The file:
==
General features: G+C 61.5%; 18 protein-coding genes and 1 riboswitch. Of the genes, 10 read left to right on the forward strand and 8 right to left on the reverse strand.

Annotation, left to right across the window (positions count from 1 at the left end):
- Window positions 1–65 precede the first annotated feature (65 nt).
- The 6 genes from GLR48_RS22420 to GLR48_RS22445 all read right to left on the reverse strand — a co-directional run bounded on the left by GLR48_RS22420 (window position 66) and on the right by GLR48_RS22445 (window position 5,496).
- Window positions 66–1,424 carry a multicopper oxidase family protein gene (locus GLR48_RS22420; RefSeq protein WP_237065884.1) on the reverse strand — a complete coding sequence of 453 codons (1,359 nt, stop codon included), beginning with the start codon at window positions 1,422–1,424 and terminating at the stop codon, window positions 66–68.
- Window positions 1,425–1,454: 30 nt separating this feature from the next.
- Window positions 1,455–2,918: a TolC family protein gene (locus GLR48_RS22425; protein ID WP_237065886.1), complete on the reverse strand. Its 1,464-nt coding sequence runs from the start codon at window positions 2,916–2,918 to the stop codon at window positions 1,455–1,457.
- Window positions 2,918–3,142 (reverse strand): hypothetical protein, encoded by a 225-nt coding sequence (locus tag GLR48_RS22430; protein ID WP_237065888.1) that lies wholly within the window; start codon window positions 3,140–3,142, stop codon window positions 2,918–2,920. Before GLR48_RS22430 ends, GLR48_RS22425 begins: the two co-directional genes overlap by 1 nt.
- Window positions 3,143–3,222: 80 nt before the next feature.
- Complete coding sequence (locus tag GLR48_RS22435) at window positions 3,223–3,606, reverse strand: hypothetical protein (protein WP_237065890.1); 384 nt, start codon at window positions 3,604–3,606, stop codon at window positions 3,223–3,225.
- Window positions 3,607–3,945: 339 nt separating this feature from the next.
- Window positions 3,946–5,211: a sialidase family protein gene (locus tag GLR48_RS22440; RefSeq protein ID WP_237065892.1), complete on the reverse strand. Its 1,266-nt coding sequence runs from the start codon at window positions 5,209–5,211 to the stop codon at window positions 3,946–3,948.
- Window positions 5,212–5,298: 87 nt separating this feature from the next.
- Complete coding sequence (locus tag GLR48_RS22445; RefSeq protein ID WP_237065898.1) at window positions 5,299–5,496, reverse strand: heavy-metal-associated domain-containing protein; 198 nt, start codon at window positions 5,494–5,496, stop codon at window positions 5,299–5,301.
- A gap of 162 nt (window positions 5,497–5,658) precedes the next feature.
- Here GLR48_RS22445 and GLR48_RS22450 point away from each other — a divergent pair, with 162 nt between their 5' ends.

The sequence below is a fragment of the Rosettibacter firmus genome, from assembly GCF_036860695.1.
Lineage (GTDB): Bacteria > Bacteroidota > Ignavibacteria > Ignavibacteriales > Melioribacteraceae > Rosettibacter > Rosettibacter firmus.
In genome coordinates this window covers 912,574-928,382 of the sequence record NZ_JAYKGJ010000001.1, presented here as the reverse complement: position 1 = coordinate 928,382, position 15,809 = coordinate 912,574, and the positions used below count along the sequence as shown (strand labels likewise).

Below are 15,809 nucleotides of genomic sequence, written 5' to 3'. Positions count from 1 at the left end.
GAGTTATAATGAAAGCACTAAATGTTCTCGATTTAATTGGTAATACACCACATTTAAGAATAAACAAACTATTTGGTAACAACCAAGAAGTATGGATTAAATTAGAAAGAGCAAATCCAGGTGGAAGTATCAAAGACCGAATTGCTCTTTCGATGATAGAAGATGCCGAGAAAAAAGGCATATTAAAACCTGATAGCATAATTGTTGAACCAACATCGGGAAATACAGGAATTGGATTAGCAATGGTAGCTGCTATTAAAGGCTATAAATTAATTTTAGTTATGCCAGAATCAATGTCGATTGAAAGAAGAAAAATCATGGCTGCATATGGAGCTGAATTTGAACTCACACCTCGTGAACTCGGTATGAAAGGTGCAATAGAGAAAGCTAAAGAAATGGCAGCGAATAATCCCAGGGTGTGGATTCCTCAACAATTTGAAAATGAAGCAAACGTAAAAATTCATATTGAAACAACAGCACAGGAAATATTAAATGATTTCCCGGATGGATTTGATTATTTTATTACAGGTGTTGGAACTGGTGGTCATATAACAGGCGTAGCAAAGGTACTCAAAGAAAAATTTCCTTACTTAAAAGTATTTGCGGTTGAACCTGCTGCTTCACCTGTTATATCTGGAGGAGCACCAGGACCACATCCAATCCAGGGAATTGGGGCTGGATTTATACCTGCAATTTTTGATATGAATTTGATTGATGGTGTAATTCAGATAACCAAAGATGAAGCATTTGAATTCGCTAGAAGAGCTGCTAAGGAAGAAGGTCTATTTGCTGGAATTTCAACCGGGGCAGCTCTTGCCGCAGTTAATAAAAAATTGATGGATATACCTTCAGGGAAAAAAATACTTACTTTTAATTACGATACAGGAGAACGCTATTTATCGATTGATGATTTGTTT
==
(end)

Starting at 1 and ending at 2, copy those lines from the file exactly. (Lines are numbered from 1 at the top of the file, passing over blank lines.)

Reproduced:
General features: G+C 61.5%; 18 protein-coding genes and 1 riboswitch. Of the genes, 10 read left to right on the forward strand and 8 right to left on the reverse strand.

Annotation, left to right across the window (positions count from 1 at the left end):